Friday, October 9, 2009



Francis J. Herron is Iowa's youngest major-general, and the second one of that rank appointed from the State. His ancestry are ancient and honorable, and, on the paternal side, are familiarly known as "Herron's Branch," who, settling in Eastern Pennsylvania in the early history of that State, were ever classed among her most intelligent and well-to-do yeomanry. On the maternal side of the house, he is descended from one of the oldest families of Pittsburg, Pennsylvania, who settled in that city when it was a mere village, and who have maintained an honorable position in the community to the present day. The general's uncle, the late James Anderson, ranked with the most benevolent and wealthy citizens of Pittsburg.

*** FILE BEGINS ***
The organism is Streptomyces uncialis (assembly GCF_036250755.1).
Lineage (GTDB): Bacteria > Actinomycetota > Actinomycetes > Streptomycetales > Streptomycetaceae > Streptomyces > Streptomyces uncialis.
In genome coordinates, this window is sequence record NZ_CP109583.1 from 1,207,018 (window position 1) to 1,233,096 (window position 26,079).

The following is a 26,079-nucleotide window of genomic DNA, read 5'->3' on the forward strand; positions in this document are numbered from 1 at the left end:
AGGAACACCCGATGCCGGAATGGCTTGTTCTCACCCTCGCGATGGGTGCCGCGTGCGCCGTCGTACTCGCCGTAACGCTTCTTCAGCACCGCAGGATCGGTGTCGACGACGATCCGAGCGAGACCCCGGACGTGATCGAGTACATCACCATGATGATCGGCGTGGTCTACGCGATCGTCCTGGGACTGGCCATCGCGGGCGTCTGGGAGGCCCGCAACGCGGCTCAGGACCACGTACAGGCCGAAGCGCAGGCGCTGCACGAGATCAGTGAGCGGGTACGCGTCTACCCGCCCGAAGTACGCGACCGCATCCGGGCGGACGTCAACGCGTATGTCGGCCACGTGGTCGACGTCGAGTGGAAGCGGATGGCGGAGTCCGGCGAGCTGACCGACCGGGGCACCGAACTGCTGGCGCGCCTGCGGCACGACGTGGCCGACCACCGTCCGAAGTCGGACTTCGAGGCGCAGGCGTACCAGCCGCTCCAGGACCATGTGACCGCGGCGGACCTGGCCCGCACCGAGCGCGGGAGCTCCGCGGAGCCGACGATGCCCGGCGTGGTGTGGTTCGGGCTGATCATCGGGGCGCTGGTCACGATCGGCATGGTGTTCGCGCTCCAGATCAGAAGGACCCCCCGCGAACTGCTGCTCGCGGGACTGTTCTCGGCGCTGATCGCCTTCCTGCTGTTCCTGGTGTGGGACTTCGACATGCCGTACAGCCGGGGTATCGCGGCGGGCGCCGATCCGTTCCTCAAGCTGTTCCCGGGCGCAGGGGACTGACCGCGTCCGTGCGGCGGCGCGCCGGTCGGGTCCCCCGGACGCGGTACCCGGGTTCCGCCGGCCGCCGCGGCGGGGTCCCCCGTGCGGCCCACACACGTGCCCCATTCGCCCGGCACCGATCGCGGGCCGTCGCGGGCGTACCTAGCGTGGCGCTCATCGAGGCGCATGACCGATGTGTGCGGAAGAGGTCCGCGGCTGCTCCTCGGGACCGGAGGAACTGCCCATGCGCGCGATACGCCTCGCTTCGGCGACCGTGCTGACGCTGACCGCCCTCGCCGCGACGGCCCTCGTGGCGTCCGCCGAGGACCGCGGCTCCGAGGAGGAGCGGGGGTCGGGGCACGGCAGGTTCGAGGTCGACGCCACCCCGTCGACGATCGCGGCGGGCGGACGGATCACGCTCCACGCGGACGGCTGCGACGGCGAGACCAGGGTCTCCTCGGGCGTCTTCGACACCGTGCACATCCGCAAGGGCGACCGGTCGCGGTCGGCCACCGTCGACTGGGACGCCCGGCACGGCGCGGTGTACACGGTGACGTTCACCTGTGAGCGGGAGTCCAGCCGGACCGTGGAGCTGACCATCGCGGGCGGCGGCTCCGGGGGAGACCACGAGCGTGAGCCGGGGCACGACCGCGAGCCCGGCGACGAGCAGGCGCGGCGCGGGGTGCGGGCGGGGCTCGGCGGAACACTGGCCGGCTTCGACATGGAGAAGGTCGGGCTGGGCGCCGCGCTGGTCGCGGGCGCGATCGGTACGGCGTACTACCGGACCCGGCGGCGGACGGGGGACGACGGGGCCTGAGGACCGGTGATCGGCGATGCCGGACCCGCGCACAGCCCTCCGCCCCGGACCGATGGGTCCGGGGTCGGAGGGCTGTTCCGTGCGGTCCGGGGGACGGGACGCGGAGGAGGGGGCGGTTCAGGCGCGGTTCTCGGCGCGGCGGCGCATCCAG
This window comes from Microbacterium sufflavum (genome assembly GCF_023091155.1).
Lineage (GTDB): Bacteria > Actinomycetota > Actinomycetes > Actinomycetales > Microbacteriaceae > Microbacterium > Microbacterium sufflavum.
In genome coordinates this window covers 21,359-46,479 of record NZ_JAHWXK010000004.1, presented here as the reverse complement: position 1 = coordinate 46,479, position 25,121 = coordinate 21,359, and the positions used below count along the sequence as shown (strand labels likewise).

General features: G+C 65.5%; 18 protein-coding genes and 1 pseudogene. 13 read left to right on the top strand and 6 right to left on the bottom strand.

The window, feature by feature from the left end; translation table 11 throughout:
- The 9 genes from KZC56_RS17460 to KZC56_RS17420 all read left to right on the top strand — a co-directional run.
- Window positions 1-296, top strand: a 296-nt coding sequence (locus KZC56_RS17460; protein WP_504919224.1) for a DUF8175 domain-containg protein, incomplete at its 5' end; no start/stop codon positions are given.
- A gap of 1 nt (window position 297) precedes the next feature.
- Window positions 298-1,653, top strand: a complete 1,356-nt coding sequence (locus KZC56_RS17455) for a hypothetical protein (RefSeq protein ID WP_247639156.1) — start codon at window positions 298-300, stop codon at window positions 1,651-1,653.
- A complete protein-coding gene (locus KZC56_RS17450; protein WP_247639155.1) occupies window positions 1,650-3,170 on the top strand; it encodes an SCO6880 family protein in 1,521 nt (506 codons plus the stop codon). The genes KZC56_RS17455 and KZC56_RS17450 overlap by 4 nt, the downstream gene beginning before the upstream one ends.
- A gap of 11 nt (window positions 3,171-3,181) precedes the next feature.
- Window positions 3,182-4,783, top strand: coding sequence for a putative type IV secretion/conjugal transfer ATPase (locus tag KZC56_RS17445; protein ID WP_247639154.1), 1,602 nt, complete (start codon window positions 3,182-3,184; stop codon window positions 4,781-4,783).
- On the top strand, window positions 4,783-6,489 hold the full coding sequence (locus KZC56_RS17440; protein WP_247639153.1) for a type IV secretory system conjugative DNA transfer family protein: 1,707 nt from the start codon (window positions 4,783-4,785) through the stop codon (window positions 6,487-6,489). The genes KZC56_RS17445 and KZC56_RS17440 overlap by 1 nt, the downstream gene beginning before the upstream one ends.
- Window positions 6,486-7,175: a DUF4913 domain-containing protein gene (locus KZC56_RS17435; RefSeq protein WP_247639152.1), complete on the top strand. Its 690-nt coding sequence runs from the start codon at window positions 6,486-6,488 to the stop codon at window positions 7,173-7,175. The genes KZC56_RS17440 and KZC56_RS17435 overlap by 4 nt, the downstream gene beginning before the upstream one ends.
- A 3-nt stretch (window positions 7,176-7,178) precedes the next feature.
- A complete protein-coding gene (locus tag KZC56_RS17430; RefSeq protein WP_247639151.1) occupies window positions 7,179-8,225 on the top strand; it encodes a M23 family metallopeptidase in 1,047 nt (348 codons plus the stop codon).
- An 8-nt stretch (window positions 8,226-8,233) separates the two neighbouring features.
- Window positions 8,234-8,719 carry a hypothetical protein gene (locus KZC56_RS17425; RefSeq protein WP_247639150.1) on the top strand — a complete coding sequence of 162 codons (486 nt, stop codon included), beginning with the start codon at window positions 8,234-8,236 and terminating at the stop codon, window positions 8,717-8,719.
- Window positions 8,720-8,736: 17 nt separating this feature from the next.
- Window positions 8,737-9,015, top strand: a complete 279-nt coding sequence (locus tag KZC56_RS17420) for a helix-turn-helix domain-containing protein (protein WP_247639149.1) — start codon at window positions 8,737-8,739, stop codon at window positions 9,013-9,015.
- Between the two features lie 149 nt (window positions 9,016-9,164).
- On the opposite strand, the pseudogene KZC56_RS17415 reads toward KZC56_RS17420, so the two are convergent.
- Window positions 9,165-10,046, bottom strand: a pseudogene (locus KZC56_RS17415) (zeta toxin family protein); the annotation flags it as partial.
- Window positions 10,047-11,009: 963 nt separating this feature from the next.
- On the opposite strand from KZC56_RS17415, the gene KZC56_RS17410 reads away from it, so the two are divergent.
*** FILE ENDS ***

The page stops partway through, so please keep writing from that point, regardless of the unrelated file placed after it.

The subject of our sketch is a son of the late Colonel John Herron, and a native of Pittsburg, where he was born on the 17th day of February, 1837. He was educated at the Western University, in Pittsburg, which was then, and is still, under the superintendence of Professor J. M. Smith, a brother-in-law of the general. Leaving this University at sixteen, he was soon after appointed to a clerkship in a Pittsburg banking-house, and, in 1854, became a partner in the banking firm of "Herron & Brothers." In 1855, he removed to Iowa, and, in connection with one of his brothers, opened a banking-house in the city of Dubuque. Dubuque is his present home.